-- Full-automatic machines, also known as volumetric dosing machines, have a pump to force the water through the puck, like a semi-auto, but after a certain volume of water is dispensed (programed by the operator), the pump will shut itself off automatically.  HOWEVER, the pump can also be shut off manually, just as with a semi-automatic.  Examples would include the Bezzera BZ07sde, the Elektra Sixties T1, and the La Marzocco Linea AV models.  Each of these , by the way, is also produced as a semi-automatic -- the Bezzera BZ07spm, the Elektra Sixties A3 (now discontinued, although plenty of other semi-autos are still made by Elektra), and the La Marzocco Linea EE models.

THEN you can classify machines by their boiler type:

-- Open boiler machines are relatively rare, and date back many decades.  These can heat the water for espresso, but cannot build up any pressure to steam milk.  To the best of my knowledge, this are all manual lever machines, and include machines like the Arrarex Caravel and the La Peppina.

-- Single Boiler Dual Use (SBDU) machines are the most popular machines for home use.  These have one boiler and two thermostats; the boiler will either heat the water within to brewing temperature or to steaming temperature.  The operator must wait for the boiler to move up/move down before continuing, i.e.: the machine can only brew or it can steam milk -- one or the other -- at a time.

-- Heat Exchanger (HX) machines also have one boiler, but it is permanently set to steaming temperature.  Cool water, either from a built-in reservoir ("tank") or from a water line ("plumbed-in" or "direct connect"), is then flash heated to brew temp via the use of a heat exchanger.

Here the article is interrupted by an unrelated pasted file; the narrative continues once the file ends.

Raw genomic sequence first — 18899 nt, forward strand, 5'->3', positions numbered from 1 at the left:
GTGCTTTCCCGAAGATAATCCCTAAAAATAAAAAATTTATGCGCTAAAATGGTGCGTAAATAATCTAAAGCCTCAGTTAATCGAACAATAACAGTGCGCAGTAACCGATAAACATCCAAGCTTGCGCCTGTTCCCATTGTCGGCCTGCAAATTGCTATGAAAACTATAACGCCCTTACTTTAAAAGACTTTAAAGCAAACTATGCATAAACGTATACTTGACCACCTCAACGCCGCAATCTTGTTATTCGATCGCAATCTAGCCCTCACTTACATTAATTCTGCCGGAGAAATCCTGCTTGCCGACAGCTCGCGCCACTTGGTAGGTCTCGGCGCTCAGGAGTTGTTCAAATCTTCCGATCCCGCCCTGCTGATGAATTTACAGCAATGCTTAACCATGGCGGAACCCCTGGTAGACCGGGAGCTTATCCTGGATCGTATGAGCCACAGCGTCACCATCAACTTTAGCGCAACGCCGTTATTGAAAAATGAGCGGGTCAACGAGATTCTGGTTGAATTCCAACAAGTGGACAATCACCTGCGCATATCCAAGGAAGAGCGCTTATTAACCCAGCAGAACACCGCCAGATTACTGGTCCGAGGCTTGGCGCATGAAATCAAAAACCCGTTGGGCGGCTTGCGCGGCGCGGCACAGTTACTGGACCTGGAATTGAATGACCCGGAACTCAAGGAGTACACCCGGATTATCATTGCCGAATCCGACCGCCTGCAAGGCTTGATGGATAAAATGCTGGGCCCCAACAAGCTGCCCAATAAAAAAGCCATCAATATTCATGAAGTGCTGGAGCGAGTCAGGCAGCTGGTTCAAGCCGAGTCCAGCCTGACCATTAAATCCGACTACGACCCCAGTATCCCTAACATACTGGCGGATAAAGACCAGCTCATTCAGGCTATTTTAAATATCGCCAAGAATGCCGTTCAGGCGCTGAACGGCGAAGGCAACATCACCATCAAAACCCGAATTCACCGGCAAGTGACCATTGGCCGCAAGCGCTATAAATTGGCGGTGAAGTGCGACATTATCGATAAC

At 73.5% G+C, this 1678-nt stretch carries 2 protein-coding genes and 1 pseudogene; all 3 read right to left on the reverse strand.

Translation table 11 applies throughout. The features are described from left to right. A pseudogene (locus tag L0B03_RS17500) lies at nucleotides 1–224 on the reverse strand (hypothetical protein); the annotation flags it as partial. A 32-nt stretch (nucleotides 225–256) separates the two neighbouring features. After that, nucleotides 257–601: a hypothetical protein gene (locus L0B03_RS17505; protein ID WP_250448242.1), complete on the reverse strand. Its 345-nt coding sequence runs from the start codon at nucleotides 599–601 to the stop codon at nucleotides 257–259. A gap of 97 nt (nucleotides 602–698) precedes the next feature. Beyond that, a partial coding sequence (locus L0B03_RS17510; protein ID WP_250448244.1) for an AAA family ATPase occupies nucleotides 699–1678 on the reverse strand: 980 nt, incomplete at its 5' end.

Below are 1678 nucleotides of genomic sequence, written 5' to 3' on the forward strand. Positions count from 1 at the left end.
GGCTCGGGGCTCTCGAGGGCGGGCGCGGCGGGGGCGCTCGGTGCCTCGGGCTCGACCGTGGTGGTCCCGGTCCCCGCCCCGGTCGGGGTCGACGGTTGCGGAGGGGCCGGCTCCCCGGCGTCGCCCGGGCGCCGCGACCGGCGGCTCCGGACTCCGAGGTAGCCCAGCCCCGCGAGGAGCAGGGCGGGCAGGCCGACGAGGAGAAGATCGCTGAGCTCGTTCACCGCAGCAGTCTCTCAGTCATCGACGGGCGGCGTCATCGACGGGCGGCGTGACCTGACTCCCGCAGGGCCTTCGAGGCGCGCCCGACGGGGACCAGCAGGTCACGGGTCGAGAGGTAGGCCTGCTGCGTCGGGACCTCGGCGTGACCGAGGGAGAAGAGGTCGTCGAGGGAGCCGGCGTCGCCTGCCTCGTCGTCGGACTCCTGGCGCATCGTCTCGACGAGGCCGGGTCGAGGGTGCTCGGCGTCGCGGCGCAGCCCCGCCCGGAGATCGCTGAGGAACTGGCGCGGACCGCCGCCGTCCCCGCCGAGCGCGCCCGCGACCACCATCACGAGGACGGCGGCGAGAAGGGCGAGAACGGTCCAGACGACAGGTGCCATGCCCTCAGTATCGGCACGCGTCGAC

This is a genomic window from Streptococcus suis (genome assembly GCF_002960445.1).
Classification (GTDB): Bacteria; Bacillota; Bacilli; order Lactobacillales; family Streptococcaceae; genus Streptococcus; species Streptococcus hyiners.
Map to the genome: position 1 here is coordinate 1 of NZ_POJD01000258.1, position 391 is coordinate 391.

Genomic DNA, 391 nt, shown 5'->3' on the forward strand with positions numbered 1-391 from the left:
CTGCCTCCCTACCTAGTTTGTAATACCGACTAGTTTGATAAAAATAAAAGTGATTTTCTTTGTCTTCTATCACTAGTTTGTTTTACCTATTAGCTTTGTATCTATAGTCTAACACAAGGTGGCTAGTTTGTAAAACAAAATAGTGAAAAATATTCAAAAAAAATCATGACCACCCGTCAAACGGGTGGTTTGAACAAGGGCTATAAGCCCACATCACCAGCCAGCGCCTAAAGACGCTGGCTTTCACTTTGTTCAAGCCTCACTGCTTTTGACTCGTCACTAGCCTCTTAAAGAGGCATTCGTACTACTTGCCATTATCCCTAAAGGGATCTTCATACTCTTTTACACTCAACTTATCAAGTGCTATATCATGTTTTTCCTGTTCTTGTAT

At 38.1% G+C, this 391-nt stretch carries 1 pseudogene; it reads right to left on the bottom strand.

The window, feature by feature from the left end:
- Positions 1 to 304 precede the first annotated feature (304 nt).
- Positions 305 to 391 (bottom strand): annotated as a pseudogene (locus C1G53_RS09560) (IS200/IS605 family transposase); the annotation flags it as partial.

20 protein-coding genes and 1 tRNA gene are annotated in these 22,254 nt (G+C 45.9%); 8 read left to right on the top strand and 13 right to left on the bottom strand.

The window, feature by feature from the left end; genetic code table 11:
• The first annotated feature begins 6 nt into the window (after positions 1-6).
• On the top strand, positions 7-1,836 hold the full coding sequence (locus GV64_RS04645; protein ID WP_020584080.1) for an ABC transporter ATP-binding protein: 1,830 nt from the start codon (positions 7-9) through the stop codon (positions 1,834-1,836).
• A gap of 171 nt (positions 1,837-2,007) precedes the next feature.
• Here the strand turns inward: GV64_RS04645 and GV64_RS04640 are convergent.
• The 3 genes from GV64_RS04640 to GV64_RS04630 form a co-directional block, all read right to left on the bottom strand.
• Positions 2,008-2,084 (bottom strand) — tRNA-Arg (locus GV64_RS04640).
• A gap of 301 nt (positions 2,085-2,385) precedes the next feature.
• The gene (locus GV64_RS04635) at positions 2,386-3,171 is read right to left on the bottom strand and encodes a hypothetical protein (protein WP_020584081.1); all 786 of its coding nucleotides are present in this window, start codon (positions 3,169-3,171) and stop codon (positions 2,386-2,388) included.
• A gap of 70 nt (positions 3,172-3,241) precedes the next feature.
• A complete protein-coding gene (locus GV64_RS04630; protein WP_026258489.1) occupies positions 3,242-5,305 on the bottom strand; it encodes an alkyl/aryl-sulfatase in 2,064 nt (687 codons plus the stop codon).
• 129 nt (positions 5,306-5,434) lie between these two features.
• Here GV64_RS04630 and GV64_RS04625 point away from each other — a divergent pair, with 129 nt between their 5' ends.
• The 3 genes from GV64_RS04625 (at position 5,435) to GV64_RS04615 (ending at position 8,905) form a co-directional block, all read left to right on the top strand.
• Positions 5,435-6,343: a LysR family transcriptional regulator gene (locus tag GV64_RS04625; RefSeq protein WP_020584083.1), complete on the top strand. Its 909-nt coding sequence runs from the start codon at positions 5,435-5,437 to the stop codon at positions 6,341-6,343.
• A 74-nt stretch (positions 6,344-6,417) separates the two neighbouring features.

-- Double Boiler (DB) machines have two boilers, one for heating the brewing water, the other for making steam.

ALSO, machines can be classified by their components, if you will, and their target market.

-- Consumer machines are just that, designed for home use by the consumer.

-- Professional (or commercial) machines are designed for high-volume use in busy cafés, restaurants, etc.  They use more robust parts than consumer models, able to withstand their heavy, constant usage.

-- "Prosumer" machines fill in the gap; they are actually low-volume commercial machines that can also by used in a home environment.

/ / / / / / /

So you can have a commercial lever machine, or a consumer lever machine; a full-automatic HX prosumer model, as well as a full-auto HX commercial model, and so on and so on and so on . . . .

As far as PID units are concerned, it is debatable whether they are of significant importance (if any) on an HX machine.

Cheers,
Jason

 
A morning without coffee is sleep . . .
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WBW
Senior Member


Joined: 20 Mar 2011
Posts: 29
Location: Vancouver
Expertise: I love coffee

Posted Sun Oct 23, 2011, 9:34pm
Subject: Re: Rocket Espresso Giotto Evoluzione
 

Hi there,

I would like to get some feedback from Rocket Giotto/ Cellini Evoluzione owners as I am seriously thinking about buying this machine in the next few months.

- how long have you had your machine and are you still happy with it?
- any problems that have been commonly reported with this machine?
- anything frustrate you about this machine? (how about that tiny driptray?)

I have noticed that some of the people who posted in this and other rocket-related threads have moved on to other machines....why?

PS: Is this the thread that most closely resembles a Rocket Evoluzione owner's thread?  Not too many discussion topics on CG about it, and this discussion topic spends about 90% of the time arguing about PIDs on HX machines....kind of makes this not the most useful thread for potential rocket buyers / owners, but what can you do....

PPS: I am trying to delay / avoid starting one of those "what machine should I buy" threads...hence for now I am trying to focus on you, the experienced Rocket users, instead of my wants / needs....